For ordinary drivers, truck crashes are perhaps the most terrifying and overwhelming of auto accidents. According to the 2020 data from the Federal Motor Carrier Safety Administration (FMCSA), 83 percent of those killed in large truck accidents were not the ones in the truck. In Indiana alone, there were 157 deaths due to large truck or bus crashes that year.

If you have been through an accident involving a truck or another commercial motor vehicle (CMV), you may want to know how to stop the driver from causing another crash like yours. The federal government and the state of Indiana both take CMV driver offenses seriously, and the driver may be suspended for months, years, or even for a lifetime, depending on the circumstances of the crash. There may even be consequences for the company that sent them on the road.

Safety Regulations for Drivers

The FMCSA oversees the operations of CMVs that travel between states in the US. To maintain safety and efficiency, truck drivers must follow FMCSA codes, some of which expressly forbid dangerous behaviors and set civil penalties—heavy fines—for each violation. Companies can also face these fines, as they often force driver behavior. If these fines go unpaid, they can no longer operate legally. However, these behaviors persist, even those that pose a particular danger in the industry.

Truck driver fatigue—a major cause of accidents—is one of these, often driven by financial pressures. Hours of service (HOS) regulations set out the maximum time periods that a driver may work, depending on the vehicle, the weather, and the job. Currently, a typical cargo truck driver may work for a 14-hour period, and they may drive for 11 of those hours, with one required 30-minute break. They may not work more than 60 hours over 7 days or 70 hours over 8 days. These hours must be kept through regulated logs or logging devices. If a driver violates these rules, they can face suspension and civil penalties of $18,170 or more. Interfering with the records or failing to keep them will also incur civil penalties and possible criminal liability.

Mechanical failures are another top cause of truck accidents (source). To avoid the dangers of poorly maintained trucks, drivers must inspect their trucks after each day’s work and repair any problems that are likely to affect the vehicle’s safety. Their trucks must also pass a yearly inspection to federal standards. Again, they must keep records of these inspections or face fines, and they cannot operate trucks that have failed inspection.

CMV drivers in interstate commerce must follow many more regulations under federal law, some of which carry the possibility of criminal charges. They are also bound to follow state law for CMVs. Under federal law, a driver who breaks one of any number of state traffic laws faces a period of disqualification in which they may not operate as a CMV driver. These penalty periods range from sixty days for moving violations to a lifetime ban, with or without the possibility of reinstatement, for major offenses or multiple convictions.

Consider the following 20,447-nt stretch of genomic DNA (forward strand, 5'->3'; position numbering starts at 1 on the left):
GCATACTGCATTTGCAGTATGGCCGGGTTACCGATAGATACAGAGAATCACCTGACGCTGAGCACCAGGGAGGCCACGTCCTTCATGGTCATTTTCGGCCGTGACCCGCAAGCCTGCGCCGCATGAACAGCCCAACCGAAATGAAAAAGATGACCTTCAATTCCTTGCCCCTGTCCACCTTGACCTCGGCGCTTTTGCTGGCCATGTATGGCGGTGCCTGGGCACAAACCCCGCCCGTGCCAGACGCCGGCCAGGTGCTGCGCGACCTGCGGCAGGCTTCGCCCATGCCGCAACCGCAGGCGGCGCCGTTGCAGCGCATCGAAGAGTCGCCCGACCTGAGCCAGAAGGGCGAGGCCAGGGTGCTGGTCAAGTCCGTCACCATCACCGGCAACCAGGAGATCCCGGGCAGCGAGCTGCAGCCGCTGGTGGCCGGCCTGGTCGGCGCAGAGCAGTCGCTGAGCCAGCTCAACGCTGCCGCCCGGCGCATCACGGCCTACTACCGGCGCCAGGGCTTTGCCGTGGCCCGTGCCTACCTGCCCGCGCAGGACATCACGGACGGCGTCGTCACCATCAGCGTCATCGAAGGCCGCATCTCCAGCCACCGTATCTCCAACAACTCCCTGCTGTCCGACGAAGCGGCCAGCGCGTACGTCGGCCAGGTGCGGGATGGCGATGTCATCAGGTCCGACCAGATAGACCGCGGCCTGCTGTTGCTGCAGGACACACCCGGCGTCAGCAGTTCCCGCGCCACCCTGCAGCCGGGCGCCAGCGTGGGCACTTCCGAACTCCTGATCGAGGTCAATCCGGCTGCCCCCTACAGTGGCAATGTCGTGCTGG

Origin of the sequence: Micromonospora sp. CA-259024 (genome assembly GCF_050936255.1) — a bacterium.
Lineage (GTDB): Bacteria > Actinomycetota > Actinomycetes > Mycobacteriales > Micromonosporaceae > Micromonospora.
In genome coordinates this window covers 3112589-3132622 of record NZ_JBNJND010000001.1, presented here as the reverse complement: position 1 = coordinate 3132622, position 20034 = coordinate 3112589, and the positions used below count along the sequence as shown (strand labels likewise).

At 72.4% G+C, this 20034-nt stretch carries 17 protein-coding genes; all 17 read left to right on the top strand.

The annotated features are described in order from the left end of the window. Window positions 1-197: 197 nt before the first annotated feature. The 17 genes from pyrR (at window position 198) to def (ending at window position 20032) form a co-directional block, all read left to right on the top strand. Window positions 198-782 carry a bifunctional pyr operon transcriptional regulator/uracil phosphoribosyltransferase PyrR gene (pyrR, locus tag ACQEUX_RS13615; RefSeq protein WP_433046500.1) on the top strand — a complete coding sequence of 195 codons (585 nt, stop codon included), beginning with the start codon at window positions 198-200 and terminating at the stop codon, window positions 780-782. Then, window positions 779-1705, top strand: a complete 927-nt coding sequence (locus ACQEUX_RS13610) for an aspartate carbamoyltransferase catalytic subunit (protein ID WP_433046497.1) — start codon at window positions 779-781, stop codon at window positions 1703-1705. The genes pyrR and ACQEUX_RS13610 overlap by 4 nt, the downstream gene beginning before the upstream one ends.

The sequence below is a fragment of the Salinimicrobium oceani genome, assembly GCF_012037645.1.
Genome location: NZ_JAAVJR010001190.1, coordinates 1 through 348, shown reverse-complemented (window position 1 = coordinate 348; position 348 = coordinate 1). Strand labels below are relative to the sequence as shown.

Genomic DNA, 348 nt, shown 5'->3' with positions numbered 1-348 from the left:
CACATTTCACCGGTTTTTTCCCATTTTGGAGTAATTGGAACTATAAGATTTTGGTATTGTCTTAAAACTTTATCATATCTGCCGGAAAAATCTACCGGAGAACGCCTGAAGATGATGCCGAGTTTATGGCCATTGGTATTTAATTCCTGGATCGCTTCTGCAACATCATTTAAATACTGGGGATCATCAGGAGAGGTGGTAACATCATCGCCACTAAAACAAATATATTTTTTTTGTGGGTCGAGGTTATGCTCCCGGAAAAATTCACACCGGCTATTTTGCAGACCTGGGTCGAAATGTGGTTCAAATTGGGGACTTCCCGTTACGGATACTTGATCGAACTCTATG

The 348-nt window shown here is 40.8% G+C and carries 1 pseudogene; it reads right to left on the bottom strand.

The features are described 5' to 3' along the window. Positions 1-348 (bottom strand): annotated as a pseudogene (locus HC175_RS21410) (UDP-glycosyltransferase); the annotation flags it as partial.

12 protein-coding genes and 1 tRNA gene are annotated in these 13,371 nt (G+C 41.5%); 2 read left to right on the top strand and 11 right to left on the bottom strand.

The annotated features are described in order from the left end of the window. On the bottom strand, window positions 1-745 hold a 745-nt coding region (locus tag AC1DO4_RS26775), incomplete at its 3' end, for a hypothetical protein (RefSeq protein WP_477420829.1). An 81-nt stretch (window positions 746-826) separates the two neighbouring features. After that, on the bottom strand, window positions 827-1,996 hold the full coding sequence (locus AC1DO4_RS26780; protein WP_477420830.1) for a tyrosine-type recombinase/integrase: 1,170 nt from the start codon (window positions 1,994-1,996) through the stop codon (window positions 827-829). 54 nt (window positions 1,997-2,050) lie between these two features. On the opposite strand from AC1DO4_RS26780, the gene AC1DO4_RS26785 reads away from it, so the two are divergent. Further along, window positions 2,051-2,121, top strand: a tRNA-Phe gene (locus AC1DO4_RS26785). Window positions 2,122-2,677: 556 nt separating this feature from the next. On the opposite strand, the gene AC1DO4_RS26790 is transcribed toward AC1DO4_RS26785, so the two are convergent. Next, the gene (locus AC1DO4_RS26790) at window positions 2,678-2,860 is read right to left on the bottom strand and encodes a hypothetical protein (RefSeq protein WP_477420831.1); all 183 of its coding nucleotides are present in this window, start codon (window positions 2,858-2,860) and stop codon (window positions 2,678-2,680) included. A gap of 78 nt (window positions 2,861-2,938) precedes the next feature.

Indiana maintains its own CMV regulations for trucks operating within Indiana, and truck drivers face penalties in state court for violations, which can include suspension. Drivers who have been suspended for traffic offenses in ordinary vehicles are also suspended as CMV drivers, and they are not allowed to drive trucks until their suspension is over.

How to Hold a Driver Accountable

An experienced truck accident attorney understands the importance of obtaining as much evidence as possible. Most modern CMVs are outfitted with a heavy vehicle electronic data recorder (HVEDR). An HVEDR records a broad range of data on the vehicle’s operation, including the circumstances around its last braking incident or sudden deceleration. This can help reveal whether a driver behaved irresponsibly or whether a sudden mechanical failure caused an accident. If you contact an attorney as soon as possible after an accident, the attorney will be able to move quickly to request access to HVEDR data—which, if the accident was severe, might otherwise go missing with a “totaled” vehicle. When necessary, attorneys can consult crash reconstruction experts to determine what happened in the last critical seconds.

An attorney can also examine the truck driver’s record, determining whether they were lawful commercial driver’s license (CDL) holders and whether they should have been operating their vehicle at that time. Federal requirements for CDLs are extensive, and Indiana maintains its own system of qualifications and endorsements. After an accident, it may become clear that a negligent truck driver was committing a license violation—for example, driving a heavier class of vehicle than they were qualified for. Investigating the driver thoroughly will assist in your recovery of damages, which should always be your attorney’s priority. Convincing evidence of violations can help encourage the driver’s insurance company to settle quickly and award you the damages you deserve.

Your damages and expenses may include:

  • Medical bills
  • Lost wages
  • Future earnings
  • Property damage
  • Emotional distress
  • Pain and suffering

If you have lost a loved one in a truck accident, please speak to us about the possibility of pursuing a wrongful death suit against the driver and their employer.

In Indiana, you have two years to file a personal injury lawsuit, but in an auto accident case, every moment counts. Our office knows that, at the final reckoning, the case is about you and your family’s needs. Contact Beeman Heifner Benge, P.A., at (765) 234-8024 to schedule an appointment to discuss your case.